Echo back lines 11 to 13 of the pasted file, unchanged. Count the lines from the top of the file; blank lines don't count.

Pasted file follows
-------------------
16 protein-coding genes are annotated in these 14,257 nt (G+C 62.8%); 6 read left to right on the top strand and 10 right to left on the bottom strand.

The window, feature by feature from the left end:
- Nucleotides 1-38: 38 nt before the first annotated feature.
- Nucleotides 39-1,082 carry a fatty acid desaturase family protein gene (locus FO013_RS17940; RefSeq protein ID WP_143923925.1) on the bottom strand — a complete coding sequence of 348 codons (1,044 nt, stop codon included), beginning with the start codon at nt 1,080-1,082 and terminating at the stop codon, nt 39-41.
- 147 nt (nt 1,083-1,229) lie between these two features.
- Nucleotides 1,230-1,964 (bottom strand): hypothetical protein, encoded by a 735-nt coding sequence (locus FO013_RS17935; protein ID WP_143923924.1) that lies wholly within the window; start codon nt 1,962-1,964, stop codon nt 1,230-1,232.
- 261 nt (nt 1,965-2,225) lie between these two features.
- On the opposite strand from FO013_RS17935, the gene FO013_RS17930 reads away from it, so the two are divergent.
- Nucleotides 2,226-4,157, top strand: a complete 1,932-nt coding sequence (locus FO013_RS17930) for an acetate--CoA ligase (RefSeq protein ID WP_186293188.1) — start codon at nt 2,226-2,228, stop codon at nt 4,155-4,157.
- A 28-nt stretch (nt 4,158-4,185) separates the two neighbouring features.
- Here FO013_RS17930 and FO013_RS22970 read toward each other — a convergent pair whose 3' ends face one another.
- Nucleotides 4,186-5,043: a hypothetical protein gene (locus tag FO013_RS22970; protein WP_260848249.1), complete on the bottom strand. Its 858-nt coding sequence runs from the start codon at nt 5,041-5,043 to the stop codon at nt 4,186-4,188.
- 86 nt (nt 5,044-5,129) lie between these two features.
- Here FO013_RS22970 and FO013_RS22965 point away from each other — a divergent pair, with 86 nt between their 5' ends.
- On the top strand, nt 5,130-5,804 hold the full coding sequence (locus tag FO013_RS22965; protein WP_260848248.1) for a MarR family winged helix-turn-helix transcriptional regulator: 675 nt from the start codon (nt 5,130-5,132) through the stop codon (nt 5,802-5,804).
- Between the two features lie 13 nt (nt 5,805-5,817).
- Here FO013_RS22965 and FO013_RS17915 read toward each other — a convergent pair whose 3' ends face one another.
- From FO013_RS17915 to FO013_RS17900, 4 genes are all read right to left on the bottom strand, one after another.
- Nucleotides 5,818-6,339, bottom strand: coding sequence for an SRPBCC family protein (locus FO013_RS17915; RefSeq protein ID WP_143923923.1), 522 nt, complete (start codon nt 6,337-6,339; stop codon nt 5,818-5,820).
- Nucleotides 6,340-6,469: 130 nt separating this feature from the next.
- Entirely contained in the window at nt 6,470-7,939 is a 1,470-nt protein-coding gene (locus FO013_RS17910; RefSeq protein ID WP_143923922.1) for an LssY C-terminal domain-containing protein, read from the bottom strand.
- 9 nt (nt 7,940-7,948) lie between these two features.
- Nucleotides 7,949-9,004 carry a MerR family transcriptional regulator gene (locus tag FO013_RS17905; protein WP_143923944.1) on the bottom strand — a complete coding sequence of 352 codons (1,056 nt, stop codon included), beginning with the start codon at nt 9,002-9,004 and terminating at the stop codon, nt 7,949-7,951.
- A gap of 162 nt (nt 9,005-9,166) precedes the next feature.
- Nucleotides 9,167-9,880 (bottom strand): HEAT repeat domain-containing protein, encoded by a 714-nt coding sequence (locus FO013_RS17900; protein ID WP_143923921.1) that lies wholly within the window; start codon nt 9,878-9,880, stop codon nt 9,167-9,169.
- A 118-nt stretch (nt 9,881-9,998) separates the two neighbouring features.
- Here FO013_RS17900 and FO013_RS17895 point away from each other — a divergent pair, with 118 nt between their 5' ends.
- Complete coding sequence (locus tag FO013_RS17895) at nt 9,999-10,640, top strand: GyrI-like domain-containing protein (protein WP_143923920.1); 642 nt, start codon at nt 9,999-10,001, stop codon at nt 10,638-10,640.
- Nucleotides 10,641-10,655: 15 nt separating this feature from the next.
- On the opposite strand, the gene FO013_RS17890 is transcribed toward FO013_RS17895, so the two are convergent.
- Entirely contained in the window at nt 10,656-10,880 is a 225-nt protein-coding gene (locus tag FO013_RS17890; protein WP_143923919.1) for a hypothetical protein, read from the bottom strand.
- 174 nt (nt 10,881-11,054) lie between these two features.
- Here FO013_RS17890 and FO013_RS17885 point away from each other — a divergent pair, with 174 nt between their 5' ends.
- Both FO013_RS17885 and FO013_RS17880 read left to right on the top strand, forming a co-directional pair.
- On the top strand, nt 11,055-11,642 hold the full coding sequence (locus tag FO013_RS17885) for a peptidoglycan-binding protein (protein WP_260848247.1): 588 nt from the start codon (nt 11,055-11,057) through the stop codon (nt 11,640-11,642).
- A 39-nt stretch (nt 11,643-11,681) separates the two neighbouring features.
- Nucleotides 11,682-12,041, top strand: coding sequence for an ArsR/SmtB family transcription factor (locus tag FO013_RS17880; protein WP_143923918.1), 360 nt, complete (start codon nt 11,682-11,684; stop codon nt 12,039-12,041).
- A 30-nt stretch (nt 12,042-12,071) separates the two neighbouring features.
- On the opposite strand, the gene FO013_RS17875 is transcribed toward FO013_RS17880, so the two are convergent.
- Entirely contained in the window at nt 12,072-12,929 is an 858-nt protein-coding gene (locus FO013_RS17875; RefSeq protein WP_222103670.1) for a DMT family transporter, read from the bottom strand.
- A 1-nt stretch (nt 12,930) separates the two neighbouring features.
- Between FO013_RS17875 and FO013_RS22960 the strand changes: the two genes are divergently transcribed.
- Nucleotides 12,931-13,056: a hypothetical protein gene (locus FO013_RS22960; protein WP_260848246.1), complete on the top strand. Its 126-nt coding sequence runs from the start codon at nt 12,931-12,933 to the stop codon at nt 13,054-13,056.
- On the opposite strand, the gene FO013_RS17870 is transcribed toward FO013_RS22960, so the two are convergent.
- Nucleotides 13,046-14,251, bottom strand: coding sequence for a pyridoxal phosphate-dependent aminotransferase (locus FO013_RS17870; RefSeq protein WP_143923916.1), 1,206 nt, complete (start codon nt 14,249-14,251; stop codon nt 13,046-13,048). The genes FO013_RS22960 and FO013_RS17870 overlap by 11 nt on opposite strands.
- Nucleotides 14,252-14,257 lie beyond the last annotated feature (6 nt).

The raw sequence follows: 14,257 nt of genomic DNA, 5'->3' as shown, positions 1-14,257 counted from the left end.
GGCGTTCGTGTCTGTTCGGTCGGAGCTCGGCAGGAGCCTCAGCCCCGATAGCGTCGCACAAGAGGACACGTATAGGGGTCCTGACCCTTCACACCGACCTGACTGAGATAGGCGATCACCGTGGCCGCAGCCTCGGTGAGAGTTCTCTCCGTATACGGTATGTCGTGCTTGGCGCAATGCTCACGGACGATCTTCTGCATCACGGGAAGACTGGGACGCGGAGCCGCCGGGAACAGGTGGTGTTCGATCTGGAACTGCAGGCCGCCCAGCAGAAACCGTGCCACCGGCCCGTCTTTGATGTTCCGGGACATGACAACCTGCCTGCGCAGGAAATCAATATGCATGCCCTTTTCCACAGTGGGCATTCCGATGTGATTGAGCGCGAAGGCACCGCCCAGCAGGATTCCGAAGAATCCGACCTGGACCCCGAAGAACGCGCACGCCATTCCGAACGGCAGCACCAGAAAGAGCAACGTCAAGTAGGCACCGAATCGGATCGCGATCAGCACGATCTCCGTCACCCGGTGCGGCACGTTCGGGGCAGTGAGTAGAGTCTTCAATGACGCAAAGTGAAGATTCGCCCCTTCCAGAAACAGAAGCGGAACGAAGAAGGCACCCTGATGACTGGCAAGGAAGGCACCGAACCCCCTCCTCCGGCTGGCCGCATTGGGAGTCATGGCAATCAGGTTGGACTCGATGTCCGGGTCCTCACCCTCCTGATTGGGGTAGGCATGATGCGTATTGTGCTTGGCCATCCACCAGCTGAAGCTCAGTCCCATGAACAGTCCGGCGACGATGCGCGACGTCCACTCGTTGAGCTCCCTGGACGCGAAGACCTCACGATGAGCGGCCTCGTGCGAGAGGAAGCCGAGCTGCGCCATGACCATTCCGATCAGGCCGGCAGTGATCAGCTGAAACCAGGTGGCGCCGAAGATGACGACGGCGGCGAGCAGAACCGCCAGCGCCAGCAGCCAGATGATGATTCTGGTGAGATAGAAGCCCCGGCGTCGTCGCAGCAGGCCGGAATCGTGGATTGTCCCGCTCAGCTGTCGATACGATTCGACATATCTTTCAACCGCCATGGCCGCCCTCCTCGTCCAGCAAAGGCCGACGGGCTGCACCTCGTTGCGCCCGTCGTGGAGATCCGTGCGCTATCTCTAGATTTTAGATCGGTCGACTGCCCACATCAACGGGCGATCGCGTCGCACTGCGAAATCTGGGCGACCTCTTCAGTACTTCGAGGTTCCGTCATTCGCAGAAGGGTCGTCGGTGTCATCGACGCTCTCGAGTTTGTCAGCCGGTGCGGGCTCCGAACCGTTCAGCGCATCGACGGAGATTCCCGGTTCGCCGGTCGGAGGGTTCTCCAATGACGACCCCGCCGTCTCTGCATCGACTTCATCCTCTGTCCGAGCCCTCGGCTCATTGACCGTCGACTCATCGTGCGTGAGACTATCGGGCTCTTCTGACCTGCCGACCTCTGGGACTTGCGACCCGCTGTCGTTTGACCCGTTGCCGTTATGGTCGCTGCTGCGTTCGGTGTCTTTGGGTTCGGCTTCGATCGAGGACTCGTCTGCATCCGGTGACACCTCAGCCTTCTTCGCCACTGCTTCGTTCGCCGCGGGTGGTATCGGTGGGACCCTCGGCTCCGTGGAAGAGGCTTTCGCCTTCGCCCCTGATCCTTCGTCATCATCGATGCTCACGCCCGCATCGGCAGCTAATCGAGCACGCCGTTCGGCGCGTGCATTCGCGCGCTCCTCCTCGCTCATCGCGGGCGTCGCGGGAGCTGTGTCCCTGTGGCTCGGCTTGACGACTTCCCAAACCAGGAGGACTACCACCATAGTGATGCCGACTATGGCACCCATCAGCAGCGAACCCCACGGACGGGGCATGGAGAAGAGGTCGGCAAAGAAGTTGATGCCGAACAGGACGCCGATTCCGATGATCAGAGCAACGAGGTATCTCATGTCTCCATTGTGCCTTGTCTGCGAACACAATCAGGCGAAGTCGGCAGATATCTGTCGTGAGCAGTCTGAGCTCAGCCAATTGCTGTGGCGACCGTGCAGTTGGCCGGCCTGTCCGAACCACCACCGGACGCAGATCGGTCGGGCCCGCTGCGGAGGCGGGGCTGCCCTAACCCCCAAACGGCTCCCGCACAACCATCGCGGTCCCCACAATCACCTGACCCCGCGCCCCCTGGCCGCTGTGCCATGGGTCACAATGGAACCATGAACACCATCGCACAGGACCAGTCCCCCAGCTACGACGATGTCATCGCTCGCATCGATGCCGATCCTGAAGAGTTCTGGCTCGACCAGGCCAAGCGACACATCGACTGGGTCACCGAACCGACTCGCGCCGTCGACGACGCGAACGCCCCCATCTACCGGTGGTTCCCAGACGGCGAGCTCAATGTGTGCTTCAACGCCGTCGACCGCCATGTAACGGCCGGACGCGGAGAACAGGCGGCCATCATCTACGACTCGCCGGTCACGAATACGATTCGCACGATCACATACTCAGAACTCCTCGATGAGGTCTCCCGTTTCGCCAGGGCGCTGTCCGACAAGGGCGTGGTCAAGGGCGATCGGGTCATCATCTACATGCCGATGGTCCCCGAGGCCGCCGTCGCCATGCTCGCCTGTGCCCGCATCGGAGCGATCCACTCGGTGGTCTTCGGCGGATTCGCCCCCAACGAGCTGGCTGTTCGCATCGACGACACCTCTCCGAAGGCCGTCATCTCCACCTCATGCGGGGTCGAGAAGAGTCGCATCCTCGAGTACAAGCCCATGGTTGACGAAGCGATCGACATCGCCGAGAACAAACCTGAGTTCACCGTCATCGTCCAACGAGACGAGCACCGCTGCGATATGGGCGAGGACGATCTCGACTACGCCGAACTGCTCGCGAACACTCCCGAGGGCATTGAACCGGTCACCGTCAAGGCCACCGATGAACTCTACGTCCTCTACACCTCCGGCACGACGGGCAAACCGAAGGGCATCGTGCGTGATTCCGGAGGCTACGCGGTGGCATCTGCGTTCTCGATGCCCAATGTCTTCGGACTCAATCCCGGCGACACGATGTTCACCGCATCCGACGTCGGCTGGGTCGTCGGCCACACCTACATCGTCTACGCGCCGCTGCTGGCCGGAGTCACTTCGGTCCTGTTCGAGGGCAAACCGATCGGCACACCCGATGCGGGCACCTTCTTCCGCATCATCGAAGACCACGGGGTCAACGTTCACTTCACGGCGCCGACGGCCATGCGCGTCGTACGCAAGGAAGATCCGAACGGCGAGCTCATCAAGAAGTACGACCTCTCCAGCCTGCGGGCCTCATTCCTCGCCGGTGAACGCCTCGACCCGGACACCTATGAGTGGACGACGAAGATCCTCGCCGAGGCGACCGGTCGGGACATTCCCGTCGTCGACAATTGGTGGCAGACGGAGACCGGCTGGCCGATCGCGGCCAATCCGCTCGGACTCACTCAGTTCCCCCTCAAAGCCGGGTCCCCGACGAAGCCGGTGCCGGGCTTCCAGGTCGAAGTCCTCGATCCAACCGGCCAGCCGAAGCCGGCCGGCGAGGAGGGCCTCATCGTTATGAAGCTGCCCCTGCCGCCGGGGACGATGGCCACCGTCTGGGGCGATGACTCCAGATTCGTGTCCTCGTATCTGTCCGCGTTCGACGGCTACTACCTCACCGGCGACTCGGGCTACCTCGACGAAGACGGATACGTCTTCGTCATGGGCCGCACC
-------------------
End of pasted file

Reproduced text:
- Here FO013_RS17930 and FO013_RS22970 read toward each other — a convergent pair whose 3' ends face one another.
- Nucleotides 4,186-5,043: a hypothetical protein gene (locus tag FO013_RS22970; protein WP_260848249.1), complete on the bottom strand. Its 858-nt coding sequence runs from the start codon at nt 5,041-5,043 to the stop codon at nt 4,186-4,188.
- 86 nt (nt 5,044-5,129) lie between these two features.